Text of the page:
holding damage to office building compensable, as it arose from State's construction of frontage road on part condemned rather than entire highway-expansion projectSummary of this case from County of Bexar v. Santikos
Argued on January 3, 2001
Opinion Delivered: October 25, 2001
On Petition for Review from the Court of Appeals for the Fourteenth District of Texas
H. Dixon Montague, Marie R. Yeates, Billy Coe Dyer, Sandra Garza Rodriguez, Vinson Elkins, Houston, petitioners.
Randall M. Ward, John Cornyn, Andy Taylor, Locke, Liddell Sapp, Linda Eads, Grady Click, Howard G. Bladwin, Deputy Atty. Gen. for Child Support., Susan Desmarais Bonnen, Walter C. Brocato, Jeffrey S. Boyd, Austin, for respondent.
We deny the State's motion for rehearing. We withdraw our opinion dated May 10, 2001, and substitute the following in its place.
This condemnation case presents two issues: (1) whether damages resulting from a commercial property's increased proximity to a roadway, with attendant loss of curb appeal, green space, and "buffer" zone, are special rather than community damages, and (2) whether evidence about unsafe access to the remainder property and the cost to cure is admissible to show special compensable damages. We conclude that, under the facts in this case, damages due to increased proximity to the roadway are special damages and thus compensable and that the trial court properly admitted evidence about these damages. Further, because unsafe access to remainder property and the cost to cure are special damages, we conclude that the trial court properly admitted evidence about these damages. We also conclude that the trial court properly refused the State's requested instruction that denial of access to former driveways resulting in longer travel or increased inconvenience is noncompensable. Finally, assuming without deciding that the trial court abused its discretion in excluding certain evidence the State offered, the error was harmless and did not cause the trial court to render an improper judgment. Accordingly, we reverse the court of appeals' judgment and render judgment for Interstate Northborough Partnership.
In September 1991, the State brought a condemnation suit to acquire a part of Interstate Northborough Partnership's property located at the corner of Interstate Highway 45 and Meadowfern Drive in Houston. The State acquired 0.365 acres of INP's property as part of its project to widen I-45 and its frontage road. The State used the condemned land to construct new frontage road lanes. The State also erected two 6.5 feet tall retaining walls between INP's property and the frontage road near the northern and southern driveways to INP's land.
Before the condemnation, INP's property consisted of a 4.8 acre tract with an eight-story building, a two-story parking garage in the rear, and a surface parking area in the front. The building was 96 feet away from the frontage road and had a landscaped front yard that INP refers to as its "buffer" zone. After the condemnation, however, the building was only 22.5 feet from the frontage road. Also, because the condemnation left the building only 12 feet from the State's existing right-of-way, it violated Houston's building setback ordinance and a deed restriction. Moreover, the condemnation shortened the driveways to the surface parking lot and parking garage and caused INP to lose several surface-lot parking spaces. INP claims that its increased proximity to the frontage road, which resulted in the loss of curb appeal, green space, and "buffer" zone, significantly decreased the remainder property's market value. Further, INP alleges that the condemnation necessitated certain modifications to the remainder property to ensure safety to cars entering and leaving the property.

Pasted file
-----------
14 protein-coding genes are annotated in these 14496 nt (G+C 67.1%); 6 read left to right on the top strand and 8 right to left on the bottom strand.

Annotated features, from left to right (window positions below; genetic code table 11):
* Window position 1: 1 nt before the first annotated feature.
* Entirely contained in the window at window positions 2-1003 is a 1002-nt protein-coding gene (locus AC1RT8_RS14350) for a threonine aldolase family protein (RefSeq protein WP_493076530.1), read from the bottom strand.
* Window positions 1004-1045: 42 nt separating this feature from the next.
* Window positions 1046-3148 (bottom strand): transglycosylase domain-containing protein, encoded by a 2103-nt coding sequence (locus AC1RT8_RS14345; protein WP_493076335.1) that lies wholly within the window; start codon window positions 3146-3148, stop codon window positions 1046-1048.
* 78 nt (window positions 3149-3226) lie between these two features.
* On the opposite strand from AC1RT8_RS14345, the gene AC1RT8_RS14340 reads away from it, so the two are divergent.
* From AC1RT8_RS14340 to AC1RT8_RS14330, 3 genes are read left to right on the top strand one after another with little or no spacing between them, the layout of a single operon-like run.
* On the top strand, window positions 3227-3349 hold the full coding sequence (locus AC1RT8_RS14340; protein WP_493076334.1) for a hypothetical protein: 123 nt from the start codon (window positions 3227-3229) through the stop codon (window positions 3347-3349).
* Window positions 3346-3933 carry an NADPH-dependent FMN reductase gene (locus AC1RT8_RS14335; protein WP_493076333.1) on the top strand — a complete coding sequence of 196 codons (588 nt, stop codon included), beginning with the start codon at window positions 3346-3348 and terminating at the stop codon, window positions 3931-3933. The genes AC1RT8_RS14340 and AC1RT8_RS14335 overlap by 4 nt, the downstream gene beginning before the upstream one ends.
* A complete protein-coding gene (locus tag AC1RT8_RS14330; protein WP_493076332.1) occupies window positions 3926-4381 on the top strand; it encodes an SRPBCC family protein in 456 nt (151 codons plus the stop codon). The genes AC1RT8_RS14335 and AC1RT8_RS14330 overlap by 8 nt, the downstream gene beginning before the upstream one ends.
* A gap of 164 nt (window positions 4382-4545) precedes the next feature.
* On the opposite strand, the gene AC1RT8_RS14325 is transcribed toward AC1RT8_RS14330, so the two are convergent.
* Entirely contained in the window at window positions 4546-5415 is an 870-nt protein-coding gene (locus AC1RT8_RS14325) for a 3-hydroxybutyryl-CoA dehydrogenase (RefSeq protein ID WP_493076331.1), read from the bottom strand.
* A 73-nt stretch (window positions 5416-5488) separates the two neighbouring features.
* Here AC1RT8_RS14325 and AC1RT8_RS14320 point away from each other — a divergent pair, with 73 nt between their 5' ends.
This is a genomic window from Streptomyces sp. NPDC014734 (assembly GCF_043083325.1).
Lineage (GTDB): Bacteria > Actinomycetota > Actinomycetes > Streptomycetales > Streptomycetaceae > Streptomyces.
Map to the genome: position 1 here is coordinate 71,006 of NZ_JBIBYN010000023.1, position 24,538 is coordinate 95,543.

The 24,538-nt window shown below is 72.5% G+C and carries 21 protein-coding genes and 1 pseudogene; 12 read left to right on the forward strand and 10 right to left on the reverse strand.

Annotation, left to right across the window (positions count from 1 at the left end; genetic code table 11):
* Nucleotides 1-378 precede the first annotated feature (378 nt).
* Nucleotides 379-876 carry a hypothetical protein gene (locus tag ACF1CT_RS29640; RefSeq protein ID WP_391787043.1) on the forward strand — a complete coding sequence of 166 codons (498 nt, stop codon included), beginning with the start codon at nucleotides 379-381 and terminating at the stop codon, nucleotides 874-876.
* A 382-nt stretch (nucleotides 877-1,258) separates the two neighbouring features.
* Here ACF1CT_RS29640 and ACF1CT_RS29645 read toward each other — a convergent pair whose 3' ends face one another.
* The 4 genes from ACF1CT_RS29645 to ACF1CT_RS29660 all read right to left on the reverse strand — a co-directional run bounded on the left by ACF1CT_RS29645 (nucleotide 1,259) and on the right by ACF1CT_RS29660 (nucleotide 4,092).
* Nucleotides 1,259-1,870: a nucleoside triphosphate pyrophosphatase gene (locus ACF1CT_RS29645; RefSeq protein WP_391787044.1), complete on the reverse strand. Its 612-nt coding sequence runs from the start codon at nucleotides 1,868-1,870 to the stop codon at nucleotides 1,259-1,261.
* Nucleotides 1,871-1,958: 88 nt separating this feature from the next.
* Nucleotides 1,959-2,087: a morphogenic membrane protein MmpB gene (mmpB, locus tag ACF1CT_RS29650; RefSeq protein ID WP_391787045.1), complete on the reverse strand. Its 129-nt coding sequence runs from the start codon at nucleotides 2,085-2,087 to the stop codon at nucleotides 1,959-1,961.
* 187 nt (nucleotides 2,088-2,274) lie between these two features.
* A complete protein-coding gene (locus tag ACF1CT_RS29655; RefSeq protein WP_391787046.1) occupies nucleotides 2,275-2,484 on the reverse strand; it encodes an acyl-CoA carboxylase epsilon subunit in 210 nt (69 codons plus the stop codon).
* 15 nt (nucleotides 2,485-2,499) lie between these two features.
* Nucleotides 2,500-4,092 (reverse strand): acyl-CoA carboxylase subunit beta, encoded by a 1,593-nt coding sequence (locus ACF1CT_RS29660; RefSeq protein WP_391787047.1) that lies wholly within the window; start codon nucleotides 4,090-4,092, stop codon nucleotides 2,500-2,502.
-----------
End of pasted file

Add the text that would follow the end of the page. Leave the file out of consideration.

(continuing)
Before trial, the State moved to exclude evidence about diminished access to INP's remainder property, claiming that was a noncompensable injury because reasonable access to the remainder property still existed. The trial court denied the motion and determined that the condemnation caused a material and substantial impairment of access as a matter of law. The State also moved to exclude evidence about INP's increased proximity to the frontage road, arguing that this was a noncompensable injury because it flowed from the State's use of its existing right of way. The trial court also denied this motion.
At trial, the jury considered one issue: the difference in market value of INP's whole property immediately before the taking and the market value of the remainder property immediately after the taking. INP's expert testified that the condemnation damages totaled $1,949,845. This figure includes the decrease in the remainder property's market value, as well as renovation costs to the remainder that the condemnation necessitated. The jury awarded $1,000,000 in damages, and the trial court rendered judgment on the verdict.
The State appealed, arguing that the trial court's judgment is based on evidence of noncompensable damages. Specifically, the State asserted that the trial court erred by admitting evidence about INP's increased proximity to the frontage road and diminished access to the remainder property. The State also argued that the trial court erred by refusing the State's requested jury instruction that denial of access to former driveways that results in longer travel and increased inconvenience is not compensable.